Table 1. Psychological assessment and treatment interventions in complex chronic pain
Previous attempts at treatment
Medical resource utilization and comorbid conditions
Factors that exacerbate or decrease pain
Family history and review of concurrent functioning of familial, vocational, social, and legal systems
Parafunctional postural, muscular, and behavioral habits (eg, slumping, muscle clenching, bruxism)
Patient-specific psychophysiologic reactivity (eg, unique autonomic or muscular reaction occurring in response to stress or pain)
Psychopathologic condition that may affect or prevent appropriate pain treatment if not addressed
Hypnosis and biofeedback for relaxation training, pain reduction, development of emotional mastery and behavioral skills, and enhancement of ego-strengthening and coping resilience
Brief, structured psychotherapy to address depression, anxiety, somatization, and other emotional, cognitive, and behavioral variables that affect pain maintenance
Systems intervention with patient’s family and work environment or legal system (as in workers compensation cases)
Education of patient and family about factors that promote future health and a reduction in relapse episodes
Coordination of meeting between patient, family, and treatment team to ensure optimal benefit (particularly when there are concerns about compliance, motivation, secondary gain, adverse litigation-related incentives, or poor comprehension of treatment plan)
Application of biopsychosocial model to chronic pain
Advances continue to be made in our understanding of the basic mechanisms of pain and its transmission, modulation, and perception. The importance of mind-body interactions has been demonstrated. New therapies, high-technology interventions, and pharmacologic options have developed rapidly. All of these advances place great demands on clinicians, who must offer a rational approach to their patients. This is particularly true in chronic pain, where traditional approaches to treatment have proved less than satisfactory. Each clinician needs to have a system of conceptualization and treatment to help guide appropriate therapy. As discussed earlier, the biopsychosocial model is useful here, especially in complex cases. Symptoms are viewed as the product of multiple dynamic factors that develop synergistically in combination with certain genetic, psychological, and environmental vulnerabilities.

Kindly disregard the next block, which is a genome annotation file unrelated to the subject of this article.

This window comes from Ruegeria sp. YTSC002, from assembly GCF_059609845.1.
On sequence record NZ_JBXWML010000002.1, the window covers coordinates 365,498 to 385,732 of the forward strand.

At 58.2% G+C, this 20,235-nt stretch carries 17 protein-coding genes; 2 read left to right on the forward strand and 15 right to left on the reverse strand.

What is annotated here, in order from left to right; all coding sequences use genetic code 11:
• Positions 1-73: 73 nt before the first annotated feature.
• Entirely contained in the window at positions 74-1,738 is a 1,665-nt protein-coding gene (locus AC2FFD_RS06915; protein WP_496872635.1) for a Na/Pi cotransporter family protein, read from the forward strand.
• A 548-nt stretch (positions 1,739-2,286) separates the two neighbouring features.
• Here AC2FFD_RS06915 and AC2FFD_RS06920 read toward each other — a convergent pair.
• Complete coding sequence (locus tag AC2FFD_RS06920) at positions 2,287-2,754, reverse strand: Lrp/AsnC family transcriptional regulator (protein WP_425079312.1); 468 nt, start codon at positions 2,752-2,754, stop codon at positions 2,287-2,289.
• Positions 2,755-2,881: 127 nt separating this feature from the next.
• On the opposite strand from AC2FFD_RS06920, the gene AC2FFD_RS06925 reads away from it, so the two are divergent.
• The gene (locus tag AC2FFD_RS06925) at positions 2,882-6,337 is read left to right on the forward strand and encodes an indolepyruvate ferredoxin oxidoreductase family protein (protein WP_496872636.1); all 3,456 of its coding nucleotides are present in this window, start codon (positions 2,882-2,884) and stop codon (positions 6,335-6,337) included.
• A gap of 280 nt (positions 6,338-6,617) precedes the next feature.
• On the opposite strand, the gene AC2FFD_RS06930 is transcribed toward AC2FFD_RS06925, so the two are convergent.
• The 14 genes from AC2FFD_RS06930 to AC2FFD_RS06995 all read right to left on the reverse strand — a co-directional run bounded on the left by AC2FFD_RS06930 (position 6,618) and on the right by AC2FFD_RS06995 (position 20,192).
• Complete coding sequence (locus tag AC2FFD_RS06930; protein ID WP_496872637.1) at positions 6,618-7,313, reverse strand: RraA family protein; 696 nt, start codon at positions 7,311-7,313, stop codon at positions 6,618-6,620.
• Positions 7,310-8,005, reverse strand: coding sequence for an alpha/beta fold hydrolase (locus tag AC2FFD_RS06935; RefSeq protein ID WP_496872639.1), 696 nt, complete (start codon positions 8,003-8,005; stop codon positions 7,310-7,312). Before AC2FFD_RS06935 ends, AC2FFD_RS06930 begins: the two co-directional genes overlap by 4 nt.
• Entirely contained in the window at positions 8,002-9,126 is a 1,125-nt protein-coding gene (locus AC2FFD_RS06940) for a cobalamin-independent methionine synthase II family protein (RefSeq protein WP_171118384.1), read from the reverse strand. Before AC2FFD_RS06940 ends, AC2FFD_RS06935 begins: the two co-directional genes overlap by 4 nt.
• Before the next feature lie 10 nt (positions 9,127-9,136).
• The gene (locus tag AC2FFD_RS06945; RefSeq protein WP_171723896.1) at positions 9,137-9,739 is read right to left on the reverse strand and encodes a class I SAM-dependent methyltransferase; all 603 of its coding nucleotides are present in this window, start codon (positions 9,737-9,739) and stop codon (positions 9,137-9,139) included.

It is helpful for the clinician to think of these dynamic factors as predisposing, initiating, or perpetuating. They can be divided into contributing factors (table 2), which are managed as part of overall pain treatment, and barriers to treatment (table 3), which are addressed before pain treatment begins.
Table 2. Contributing factors in complex chronic pain
Predisposing factors (primarily systemic conditions)
B. Psychological and psychophysiologic conditions
C. Structural conditions
B. Adverse loading on joint or musculature
B. Behavioral factors
C. Emotional factors
D. Cognitive factors
E. Social factors
F. Persistent predisposing and initiating factors
Adapted from Glaros A, Glass E. Temporomandibular disorders. In: Gatchel RJ, Blanchard EB, eds. Psycho-physiological disorders: research and clinical applications. Washington, DC: American Psychological Association Press, 1993.
Table 3. Barriers to treatment of complex chronic pain
Primary chemical dependency
Primary psychological disorder
Overwhelming other life stressors
Lack of motivation to change
Management of simple versus complex chronic pain